Shanghai Stock Exchange image via Shutterstock
Shanghai Stock Exchange image via Shutterstock

I’ve avoided writing about the new Shanghai Free Trade Zone (FTZ) up until now, despite exhaustive coverage in both domestic and international media. But now I’m lifting my informal ban, following new reports saying the FTZ could soon host a proposed but long-stalled international board where foreign companies could list their shares in China. Such a development would be quite exciting, as it could finally allow big names like China Mobile and Lenovo, which are technically based overseas, to finally make their shares accessible to investors in China.
Before I go any further, I should clarify my view on the much-hyped Shanghai FTZ, which formally opened at the end of September after months of buzz. I personally think the zone will be very successful over the long run, since Shanghai has a very strong track record for this kind of business initiative. The problem for me was the lack of details, which I suspect is the result of overly eager city officials wanting to publicize the FTZ as quickly as possible.
Over time, it’s become clear that the zone will be a test-bed for financial reforms, many aimed at opening up China’s banking sector and making its currency, the yuan, more freely convertible. Against that backdrop, the latest rumors about a move into the zone by the long-discussed international board look quite interesting and even plausible.
The international board was first proposed 4 or 5 years ago, and quickly became a hot topic. It would have allowed high-quality western names that did big business in China stage local IPOs, giving Chinese investors access to companies like British banking giant HSBC and German software maker SAP. The board would also have allowed listings by Chinese giants like China Mobile and Lenovo, which both incorporated overseas years for technical reasons at that time that allowed them to list in Hong Kong.
All of these companies and many others have expressed an interest in listing in Shanghai, hoping to raise their profile among increasingly affluent Chinese investors. The Shanghai stock exchange was also reportedly eager to launch the new board as early as 2010. But the plan was repeatedly delayed for different reasons, most recently due to weakness in China’s two main stock markets that has resulted in a nearly yearlong suspension of new IPOs.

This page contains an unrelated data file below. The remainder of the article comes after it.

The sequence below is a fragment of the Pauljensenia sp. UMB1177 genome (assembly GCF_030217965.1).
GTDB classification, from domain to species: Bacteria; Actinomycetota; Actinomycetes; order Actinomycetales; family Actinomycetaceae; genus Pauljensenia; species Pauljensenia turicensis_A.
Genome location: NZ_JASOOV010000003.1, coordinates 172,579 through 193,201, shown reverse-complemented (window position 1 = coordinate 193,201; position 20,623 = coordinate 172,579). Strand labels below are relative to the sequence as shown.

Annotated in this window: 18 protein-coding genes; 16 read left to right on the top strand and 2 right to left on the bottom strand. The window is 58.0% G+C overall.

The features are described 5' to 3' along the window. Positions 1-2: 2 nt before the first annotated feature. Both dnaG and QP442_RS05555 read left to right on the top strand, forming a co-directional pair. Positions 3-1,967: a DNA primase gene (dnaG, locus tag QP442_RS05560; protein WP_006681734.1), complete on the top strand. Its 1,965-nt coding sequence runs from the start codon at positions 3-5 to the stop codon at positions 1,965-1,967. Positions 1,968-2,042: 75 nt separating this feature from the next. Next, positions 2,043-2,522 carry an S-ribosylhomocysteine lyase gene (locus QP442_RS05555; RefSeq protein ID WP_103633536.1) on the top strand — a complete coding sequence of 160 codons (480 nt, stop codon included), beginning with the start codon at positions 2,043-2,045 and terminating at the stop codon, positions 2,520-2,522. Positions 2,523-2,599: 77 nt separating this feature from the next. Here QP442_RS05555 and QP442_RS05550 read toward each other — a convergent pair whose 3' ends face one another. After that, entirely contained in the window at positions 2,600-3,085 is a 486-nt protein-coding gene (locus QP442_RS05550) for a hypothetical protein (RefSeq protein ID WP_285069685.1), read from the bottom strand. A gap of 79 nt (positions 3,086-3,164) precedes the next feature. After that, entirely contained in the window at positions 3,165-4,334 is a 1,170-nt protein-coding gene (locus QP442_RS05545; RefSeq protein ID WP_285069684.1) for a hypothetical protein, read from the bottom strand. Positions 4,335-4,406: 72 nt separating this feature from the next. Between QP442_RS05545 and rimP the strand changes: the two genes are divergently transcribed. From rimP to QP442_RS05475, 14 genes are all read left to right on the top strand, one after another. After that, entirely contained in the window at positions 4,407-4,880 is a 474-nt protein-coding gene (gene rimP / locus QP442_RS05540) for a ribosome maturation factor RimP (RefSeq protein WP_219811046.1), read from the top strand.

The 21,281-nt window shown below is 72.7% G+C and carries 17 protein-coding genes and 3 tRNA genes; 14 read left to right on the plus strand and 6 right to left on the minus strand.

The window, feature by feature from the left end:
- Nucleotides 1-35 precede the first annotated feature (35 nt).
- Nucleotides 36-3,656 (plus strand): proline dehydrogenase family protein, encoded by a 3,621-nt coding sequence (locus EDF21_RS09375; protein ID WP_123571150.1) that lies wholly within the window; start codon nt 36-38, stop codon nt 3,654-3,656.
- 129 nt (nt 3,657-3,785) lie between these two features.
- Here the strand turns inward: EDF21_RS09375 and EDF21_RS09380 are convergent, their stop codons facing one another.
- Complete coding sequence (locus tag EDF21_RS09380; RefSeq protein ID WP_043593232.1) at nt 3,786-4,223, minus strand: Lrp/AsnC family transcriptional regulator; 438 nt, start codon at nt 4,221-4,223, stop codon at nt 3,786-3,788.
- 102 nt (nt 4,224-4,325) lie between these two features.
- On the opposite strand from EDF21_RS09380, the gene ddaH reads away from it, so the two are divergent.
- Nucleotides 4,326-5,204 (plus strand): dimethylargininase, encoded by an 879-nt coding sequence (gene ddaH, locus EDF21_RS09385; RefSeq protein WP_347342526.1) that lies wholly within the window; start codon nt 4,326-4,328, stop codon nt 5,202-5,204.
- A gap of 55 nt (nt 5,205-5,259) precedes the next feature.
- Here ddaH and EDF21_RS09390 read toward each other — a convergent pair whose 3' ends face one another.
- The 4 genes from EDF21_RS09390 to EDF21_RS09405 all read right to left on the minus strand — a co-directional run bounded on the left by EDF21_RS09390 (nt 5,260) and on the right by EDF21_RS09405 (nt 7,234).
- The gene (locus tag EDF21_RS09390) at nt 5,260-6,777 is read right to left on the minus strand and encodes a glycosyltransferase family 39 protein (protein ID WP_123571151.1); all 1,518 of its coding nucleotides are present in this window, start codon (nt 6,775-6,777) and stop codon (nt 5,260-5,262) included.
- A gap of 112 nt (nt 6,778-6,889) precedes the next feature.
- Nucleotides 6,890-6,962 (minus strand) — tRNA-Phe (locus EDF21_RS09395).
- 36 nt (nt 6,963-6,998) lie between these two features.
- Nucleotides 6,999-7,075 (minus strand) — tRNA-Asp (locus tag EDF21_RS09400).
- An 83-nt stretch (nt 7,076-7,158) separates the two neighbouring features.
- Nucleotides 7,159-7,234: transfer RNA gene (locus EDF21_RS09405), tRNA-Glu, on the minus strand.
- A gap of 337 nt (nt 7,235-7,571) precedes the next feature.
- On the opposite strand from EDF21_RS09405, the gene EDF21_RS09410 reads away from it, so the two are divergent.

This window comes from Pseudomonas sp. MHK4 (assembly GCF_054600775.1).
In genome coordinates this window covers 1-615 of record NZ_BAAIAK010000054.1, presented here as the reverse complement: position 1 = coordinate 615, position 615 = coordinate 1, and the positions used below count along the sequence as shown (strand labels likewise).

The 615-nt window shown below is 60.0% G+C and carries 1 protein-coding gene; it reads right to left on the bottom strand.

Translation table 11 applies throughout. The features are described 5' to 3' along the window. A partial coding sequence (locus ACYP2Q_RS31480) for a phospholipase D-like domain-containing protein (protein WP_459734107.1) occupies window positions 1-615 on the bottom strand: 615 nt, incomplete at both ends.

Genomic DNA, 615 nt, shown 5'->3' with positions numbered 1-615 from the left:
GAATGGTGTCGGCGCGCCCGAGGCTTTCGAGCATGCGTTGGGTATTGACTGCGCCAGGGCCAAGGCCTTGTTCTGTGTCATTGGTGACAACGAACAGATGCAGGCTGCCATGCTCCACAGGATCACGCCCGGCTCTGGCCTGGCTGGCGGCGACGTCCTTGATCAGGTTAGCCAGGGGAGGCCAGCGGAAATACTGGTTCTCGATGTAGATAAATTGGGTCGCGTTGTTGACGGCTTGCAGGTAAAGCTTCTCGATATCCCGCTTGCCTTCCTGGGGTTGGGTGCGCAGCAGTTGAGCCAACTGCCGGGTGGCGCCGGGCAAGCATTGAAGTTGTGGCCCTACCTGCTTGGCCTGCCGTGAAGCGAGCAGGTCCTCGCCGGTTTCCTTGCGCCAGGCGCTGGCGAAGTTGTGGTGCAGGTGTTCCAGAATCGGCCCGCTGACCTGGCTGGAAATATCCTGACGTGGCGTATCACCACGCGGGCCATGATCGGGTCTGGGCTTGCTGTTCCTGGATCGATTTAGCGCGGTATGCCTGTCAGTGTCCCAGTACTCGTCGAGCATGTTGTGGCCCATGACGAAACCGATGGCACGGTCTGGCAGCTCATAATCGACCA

Media reported about a week ago that Shanghai had unexpectedly reopened its plans for the international board, but stock exchange officials quickly denied those rumors. But now the Wall Street Journal is citing two unnamed sources saying the new board could actually launch inside the FTZ, allowing any company registered there to sell shares to investors. It looks like talks are still quite early, and the report says the exchange would actually be a pilot project for the true international board.
Like everything else associated with the FTZ, this new report is noticeably lacking in detail, most likely because discussions probably began just a week or two ago. But the launch of a test board in the zone would certainly be an encouraging sign, and could attract big foreign names like HSBC, Standard Chartered, and Lenovo, which have all expressed an interest in making domestic Chinese IPOs.
Of course it’s still possible the plan could ultimately stall, much like the plan for the original international board. But I would actually give this latest plan a better than 50 percent chance for success, due to its relatively small scale and also the desire by Shanghai officials to attract big-name foreign firms to the FTZ. Accordingly, I wouldn’t be surprised to see a formal announcement of this new trial international board as soon as the middle of next year.
Doug Young lives in Shanghai and writes opinion pieces about tech investment in China for Techonomy and at He is the author of a new book about the media in China, “The Party Line: How the Media Dictates Public Opinion in Modern China.